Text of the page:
IoT Agriculture: Smart Agriculture – Perfect Farming

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The progression from agriculture – farming to smart agriculture – perfect farming has three stages:

Stage 1

Preindustrial agriculture, dating from before Christ to about 1920, consisted of labor intense, essentially subsistence farming on small farms, which took two acres to feed one person.

Stage 2

Industrial agriculture, from 1920 to about 2010, tractors and combine harvesters, chemical fertilizers and seed science opened the way to large commercial farms. One result has been big gains in productivity with one acre feeding five people.

Stage 3

Smart agriculture is just getting underway and involves exploiting data from many sources – sensors on farm equipment and plants, satellite images and weather tracking. The use of water and fertilizers will be measured and monitored in detail sometimes on plant by plant basis.

The IoT is set to push the future of farming to the next level. Smart agriculture is already becoming more commonplace among farmers, and high-tech farming is quickly becoming the standard thanks to agricultural drones and sensors.

 IoT sensors report weather conditions and monitor soil moisture and acidity while animal farmers track the movement and behavior of livestock remotely via embedded devices. Industrial IoT applications are also useful for monitoring indoor agricultural facilities such as silos, dairies and stables.

IoT agriculture application areas include farm vehicle tracking, livestock monitoring, large and small field farming, and storage monitoring. Drones have become an invaluable tool for farmers to survey their lands and generate crop data.

 

Smart Agriculture-Perfect Farming: IoT Agriculture

 

Farmers can use their smartphones to remotely monitor their equipment, crops, and livestock, as well as obtain stats on their livestock feeding and produce. They can even use this technology to run statistical predictions for their crops and livestock.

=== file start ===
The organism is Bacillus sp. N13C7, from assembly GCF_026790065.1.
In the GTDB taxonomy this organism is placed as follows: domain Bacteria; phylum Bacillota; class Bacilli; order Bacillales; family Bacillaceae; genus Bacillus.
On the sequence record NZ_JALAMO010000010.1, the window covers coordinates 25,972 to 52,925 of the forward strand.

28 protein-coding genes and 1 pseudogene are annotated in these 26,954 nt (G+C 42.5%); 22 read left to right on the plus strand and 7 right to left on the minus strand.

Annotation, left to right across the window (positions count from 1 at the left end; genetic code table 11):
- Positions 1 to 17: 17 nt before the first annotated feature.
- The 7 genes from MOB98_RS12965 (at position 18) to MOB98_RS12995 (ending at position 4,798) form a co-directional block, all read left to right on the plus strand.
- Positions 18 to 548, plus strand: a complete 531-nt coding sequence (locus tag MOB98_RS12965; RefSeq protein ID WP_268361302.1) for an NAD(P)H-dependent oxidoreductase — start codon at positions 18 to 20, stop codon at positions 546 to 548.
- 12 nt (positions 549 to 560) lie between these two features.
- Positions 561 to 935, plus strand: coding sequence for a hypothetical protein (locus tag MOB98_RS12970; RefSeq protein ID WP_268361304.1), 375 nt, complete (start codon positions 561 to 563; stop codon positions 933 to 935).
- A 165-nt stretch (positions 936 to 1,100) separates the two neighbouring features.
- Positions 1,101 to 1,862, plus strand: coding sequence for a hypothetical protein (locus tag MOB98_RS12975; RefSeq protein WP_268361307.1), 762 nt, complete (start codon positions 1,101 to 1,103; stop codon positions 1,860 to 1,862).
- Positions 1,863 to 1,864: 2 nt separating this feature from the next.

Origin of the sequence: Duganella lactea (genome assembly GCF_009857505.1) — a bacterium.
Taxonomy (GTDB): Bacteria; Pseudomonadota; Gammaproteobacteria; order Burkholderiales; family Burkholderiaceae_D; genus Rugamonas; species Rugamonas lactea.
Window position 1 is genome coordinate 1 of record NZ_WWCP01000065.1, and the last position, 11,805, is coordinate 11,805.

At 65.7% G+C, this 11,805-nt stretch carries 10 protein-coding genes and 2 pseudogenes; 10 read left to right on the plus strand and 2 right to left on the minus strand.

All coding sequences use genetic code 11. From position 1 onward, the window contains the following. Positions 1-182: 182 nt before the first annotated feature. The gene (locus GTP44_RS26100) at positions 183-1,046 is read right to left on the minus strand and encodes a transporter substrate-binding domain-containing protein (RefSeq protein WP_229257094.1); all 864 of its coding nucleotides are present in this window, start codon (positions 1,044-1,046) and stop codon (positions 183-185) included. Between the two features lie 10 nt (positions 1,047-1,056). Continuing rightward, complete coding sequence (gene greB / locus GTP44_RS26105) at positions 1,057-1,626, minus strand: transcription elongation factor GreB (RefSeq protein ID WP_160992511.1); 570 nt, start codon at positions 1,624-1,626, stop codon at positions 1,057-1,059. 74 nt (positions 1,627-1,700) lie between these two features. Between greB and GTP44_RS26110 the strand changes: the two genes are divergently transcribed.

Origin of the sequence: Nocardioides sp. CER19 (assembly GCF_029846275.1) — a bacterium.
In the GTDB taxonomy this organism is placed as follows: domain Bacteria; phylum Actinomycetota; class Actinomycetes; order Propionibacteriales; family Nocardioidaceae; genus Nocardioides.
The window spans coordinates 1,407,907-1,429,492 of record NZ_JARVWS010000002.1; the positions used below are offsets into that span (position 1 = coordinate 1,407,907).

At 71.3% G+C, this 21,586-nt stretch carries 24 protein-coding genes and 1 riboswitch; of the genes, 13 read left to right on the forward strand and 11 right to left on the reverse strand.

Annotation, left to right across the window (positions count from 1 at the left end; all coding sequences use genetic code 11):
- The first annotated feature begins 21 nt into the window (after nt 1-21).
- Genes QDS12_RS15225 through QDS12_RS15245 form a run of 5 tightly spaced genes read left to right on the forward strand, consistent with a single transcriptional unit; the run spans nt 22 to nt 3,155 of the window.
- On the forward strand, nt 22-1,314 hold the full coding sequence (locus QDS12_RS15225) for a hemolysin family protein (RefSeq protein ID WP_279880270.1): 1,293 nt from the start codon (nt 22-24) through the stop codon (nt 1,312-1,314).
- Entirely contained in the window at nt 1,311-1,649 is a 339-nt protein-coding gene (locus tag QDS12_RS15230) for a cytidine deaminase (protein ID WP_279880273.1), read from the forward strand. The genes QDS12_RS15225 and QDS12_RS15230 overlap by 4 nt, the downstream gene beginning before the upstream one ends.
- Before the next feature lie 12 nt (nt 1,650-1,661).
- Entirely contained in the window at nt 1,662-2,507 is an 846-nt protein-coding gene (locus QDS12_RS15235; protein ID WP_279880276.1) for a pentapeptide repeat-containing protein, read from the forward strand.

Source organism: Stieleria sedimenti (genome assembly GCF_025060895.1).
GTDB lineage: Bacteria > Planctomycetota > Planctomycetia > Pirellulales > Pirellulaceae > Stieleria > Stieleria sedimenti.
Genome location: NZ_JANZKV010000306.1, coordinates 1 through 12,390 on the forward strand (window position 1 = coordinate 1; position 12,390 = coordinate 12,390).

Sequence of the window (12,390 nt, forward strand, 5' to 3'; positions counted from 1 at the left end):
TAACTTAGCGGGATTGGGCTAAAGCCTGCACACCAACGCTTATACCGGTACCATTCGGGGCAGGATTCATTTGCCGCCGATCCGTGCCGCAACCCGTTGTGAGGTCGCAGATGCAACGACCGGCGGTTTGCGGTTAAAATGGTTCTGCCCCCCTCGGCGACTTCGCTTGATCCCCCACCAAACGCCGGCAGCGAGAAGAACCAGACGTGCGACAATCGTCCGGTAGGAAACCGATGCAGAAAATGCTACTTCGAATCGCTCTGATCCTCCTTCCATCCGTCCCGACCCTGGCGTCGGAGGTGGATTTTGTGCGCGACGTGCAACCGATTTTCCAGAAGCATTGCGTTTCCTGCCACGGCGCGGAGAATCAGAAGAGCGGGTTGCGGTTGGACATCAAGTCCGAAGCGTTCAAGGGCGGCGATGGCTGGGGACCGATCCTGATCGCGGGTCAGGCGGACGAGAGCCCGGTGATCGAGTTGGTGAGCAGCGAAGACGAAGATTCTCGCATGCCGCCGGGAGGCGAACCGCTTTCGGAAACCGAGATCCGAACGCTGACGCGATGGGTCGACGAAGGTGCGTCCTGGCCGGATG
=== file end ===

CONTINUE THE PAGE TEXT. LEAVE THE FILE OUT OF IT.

BI Insider research is predicting that IoT device installations in the agriculture world will increase from 30 million in 2015 to 75 million in 2020, for a compound annual growth rate of 20%.

The future of farming is in collecting and analyzing big data in agriculture to maximize efficiency. But there are far more trends to understand with the IoT,

 

Precision Farming

What is precision farming? It the process of using satellite imagery and other technology (such as sensors) to observe and record data with the goal of improving production output while minimizing cost and preserving resources.

Today’s farmers face a set of difficult challenges—an increasing worldwide demand for food, a changing climate, and a limited supply of water, fossil fuels and arable land. To surmount these hurdles, the agriculture industry is adopting an array of digital solutions including:

  • Robotics
  • GPS Technology
  • Computer Imaging

 

Smart Agriculture-Perfect Farming: Perfect Agriculture -

 

The IoT can bring broad efficiencies to the agricultural space, and create a virtuous cycle that makes food products more readily available to consumers, saves farmers time and money, and decreases the environmental impact of farming by driving sustainability into the process.

According to BI Insider research, US farmers are already proving the efficiency of smart agriculture techniques by producing an average 7,340 kilograms of cereal per hectare (2.5 acres) of farmland versus the worldwide average of 3,851 kilograms per hectare.

  

Conclusion

As IoT applications in agriculture continue to develop, farms will become more connected, more streamlined, more efficient and—ultimately—more productive.

The IoT can bring broad efficiencies to the agricultural space, and create a virtuous cycle that makes food products more readily available to consumers, saves farmers time and money, and lessens the environmental impact of farming by driving sustainability into the process.

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